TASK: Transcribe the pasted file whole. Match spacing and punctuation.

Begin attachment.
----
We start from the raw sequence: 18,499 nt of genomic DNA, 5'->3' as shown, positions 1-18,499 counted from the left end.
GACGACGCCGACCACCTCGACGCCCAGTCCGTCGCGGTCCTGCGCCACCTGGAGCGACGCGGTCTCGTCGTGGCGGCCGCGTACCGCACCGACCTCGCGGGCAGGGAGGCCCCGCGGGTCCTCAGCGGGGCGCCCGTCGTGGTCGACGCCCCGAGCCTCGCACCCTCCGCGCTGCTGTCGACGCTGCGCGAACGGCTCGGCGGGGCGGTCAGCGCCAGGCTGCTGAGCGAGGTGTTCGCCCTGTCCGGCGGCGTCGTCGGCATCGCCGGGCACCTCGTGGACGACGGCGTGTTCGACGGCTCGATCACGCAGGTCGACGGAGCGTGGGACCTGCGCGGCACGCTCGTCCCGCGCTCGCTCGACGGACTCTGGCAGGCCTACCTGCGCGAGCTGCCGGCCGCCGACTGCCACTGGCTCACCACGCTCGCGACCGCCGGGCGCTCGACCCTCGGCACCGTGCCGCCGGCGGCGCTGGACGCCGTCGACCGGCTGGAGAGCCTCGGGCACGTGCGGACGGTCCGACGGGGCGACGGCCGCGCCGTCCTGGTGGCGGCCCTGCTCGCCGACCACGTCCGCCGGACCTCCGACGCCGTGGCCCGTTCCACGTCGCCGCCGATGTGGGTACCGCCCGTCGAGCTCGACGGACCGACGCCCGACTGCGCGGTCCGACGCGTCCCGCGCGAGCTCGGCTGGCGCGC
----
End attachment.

We start from the raw sequence: 18,499 nt of genomic DNA, 5'->3' as shown, positions 1-18,499 counted from the left end.
GACGACGCCGACCACCTCGACGCCCAGTCCGTCGCGGTCCTGCGCCACCTGGAGCGACGCGGTCTCGTCGTGGCGGCCGCGTACCGCACCGACCTCGCGGGCAGGGAGGCCCCGCGGGTCCTCAGCGGGGCGCCCGTCGTGGTCGACGCCCCGAGCCTCGCACCCTCCGCGCTGCTGTCGACGCTGCGCGAACGGCTCGGCGGGGCGGTCAGCGCCAGGCTGCTGAGCGAGGTGTTCGCCCTGTCCGGCGGCGTCGTCGGCATCGCCGGGCACCTCGTGGACGACGGCGTGTTCGACGGCTCGATCACGCAGGTCGACGGAGCGTGGGACCTGCGCGGCACGCTCGTCCCGCGCTCGCTCGACGGACTCTGGCAGGCCTACCTGCGCGAGCTGCCGGCCGCCGACTGCCACTGGCTCACCACGCTCGCGACCGCCGGGCGCTCGACCCTCGGCACCGTGCCGCCGGCGGCGCTGGACGCCGTCGACCGGCTGGAGAGCCTCGGGCACGTGCGGACGGTCCGACGGGGCGACGGCCGCGCCGTCCTGGTGGCGGCCCTGCTCGCCGACCACGTCCGCCGGACCTCCGACGCCGTGGCCCGTTCCACGTCGCCGCCGATGTGGGTACCGCCCGTCGAGCTCGACGGACCGACGCCCGACTGCGCGGTCCGACGCGTCCCGCGCGAGCTCGGCTGGCGCGC